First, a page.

Professional Quality of Life Measure, ProQOL.org, Dr. Beth Hudnall Stamm, PhD, Developer and Director see here. “The ProQOL is the most commonly used measure of the negative and positive affects of helping others who experience suffering and trauma. The ProQOL has sub-scales for compassion satisfaction, burnout and compassion fatigue.” Excellent resource for those interested in pursuing more knowledge and gaining more understanding.
Missouri Lawyers Assistance Program (MOLAP) link here is a professional, confidential counseling program for members of The Missouri Bar, their families, and law students. Through a variety of free services, MOLAP helps individuals overcome personal problems such as depression, substance abuse, stress, and burnout. (800) 688-7859 (Confidential helpline for attorneys, judges, and law students.). For professional, confidential assistance in coping with burnout or compassion fatigue, contact MOLAP.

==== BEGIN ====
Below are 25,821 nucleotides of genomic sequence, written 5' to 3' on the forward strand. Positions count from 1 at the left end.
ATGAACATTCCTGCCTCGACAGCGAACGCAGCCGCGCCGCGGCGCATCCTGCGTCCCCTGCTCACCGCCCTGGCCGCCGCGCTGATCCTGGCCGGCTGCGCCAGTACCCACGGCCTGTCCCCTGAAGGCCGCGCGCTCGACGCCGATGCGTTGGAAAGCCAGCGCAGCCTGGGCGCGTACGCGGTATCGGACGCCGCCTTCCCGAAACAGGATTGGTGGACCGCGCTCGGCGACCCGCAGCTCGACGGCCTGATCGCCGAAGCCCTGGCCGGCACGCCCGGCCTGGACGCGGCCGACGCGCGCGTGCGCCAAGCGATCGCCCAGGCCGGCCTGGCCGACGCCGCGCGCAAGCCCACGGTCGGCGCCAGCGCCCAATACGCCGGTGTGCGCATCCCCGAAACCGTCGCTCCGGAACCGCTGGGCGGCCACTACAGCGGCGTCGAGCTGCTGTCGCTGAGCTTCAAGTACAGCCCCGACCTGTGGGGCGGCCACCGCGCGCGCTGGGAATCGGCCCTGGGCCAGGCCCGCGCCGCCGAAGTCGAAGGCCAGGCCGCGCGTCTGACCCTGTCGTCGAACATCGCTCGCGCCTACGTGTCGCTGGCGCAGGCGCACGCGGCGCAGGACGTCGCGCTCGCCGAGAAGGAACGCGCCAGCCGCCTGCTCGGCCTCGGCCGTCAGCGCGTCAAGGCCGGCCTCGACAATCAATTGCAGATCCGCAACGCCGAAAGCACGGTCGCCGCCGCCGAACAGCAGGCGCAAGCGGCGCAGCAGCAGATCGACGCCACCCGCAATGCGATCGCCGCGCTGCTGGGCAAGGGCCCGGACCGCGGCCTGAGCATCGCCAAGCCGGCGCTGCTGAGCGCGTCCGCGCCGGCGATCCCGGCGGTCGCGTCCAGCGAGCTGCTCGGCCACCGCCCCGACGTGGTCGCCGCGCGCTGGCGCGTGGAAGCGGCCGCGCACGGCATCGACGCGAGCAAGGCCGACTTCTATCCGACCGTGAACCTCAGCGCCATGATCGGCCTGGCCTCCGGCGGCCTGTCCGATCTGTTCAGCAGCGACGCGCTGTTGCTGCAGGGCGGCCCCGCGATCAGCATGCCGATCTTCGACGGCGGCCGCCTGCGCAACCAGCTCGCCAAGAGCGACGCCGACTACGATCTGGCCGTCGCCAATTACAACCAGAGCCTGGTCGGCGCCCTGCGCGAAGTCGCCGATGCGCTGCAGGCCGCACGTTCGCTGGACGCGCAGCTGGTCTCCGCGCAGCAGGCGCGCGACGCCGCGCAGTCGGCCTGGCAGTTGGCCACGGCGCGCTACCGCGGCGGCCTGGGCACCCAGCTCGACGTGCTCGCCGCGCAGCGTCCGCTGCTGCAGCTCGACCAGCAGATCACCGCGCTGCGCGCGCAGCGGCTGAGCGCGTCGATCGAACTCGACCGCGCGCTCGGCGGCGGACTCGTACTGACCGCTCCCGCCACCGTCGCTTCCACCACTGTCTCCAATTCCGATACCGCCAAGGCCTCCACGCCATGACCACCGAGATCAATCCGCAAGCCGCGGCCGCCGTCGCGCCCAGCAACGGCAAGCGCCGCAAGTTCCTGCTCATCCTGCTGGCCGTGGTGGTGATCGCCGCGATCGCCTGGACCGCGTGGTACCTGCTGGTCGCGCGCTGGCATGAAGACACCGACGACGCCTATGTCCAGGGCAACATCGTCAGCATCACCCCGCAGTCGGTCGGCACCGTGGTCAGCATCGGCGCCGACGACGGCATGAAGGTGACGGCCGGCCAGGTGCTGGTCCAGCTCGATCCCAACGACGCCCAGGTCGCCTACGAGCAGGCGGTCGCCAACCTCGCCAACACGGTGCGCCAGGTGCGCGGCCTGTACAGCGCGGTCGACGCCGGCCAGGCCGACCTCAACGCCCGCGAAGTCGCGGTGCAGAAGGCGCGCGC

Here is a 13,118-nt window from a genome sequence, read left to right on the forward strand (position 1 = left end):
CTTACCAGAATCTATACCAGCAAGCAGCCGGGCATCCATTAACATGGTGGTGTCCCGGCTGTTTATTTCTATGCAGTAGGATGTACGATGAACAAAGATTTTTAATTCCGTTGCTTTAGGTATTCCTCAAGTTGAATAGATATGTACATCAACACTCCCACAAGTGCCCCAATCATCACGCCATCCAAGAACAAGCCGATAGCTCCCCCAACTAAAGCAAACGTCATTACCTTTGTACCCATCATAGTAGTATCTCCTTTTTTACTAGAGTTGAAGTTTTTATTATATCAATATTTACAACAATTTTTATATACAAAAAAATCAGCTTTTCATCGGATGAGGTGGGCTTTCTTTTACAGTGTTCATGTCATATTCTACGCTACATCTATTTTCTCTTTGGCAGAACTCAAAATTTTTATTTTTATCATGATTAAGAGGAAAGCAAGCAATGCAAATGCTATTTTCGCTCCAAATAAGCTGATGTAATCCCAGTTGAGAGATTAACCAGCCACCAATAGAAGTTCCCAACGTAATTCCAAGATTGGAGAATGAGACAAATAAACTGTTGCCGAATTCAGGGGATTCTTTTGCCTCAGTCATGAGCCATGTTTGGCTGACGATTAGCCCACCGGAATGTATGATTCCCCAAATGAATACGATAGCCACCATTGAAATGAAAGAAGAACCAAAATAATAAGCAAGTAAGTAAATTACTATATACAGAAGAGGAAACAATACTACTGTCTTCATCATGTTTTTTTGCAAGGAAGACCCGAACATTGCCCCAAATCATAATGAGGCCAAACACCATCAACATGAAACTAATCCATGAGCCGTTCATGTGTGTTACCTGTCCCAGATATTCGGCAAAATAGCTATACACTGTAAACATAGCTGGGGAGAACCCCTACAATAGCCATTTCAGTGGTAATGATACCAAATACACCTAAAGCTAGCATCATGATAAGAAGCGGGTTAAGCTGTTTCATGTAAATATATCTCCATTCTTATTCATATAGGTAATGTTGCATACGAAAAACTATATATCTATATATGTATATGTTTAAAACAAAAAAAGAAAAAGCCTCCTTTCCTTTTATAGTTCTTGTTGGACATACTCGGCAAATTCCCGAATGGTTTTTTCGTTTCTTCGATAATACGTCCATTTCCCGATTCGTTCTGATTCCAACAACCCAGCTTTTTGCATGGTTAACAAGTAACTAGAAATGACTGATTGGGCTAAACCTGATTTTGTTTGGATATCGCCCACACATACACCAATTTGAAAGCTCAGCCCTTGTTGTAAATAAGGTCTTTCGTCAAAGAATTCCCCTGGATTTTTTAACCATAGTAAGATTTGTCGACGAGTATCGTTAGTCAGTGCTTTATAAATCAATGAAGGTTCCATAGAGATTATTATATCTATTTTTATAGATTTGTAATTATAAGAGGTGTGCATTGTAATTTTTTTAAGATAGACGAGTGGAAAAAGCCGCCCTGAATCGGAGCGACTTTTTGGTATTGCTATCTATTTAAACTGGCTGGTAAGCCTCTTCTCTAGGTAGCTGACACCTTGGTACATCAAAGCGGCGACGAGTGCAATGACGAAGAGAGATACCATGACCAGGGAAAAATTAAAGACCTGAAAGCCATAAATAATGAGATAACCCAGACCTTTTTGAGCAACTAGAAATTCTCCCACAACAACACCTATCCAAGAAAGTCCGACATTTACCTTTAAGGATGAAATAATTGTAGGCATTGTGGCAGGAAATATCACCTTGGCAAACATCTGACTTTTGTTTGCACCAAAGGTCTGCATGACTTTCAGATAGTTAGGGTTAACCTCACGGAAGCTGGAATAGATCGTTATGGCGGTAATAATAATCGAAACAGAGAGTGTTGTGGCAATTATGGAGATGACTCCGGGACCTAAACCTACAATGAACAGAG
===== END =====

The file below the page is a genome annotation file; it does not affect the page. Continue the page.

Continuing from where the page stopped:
Please visit again soon. See you next time. Dan DeFoe JD MS – Adlitem Solutions | Organization Development for Professional Services Firms and the Legal Profession: People. Projects. Practices |firstname.lastname@example.org | Blog – www.psycholawlogy.com.
Latest posts by Dan DeFoe (see all)
- Beyond the “Blue Book” – The Three C’s of [Legal] Educators Teaching Emotional Intelligence - May 16, 2017
- Lawyers, the RULER, the Mood Meter, and Emotional Intelligence - May 4, 2017
- Sexual Harassment and Sex Discrimination in the Workplace: Bad for Me, Bad for You, and Bad for Business – Psycholawlogy Links - April 25, 2017
Subscribe to the monthly exclusive EI / EQ Sentry newsletter
Upcoming CLE Opportunities
I periodically offer state approved CLE programs that provide a high level, functional introduction to emotional intelligence (EI), the law, and professionalism.
See all CLE opportunities HERE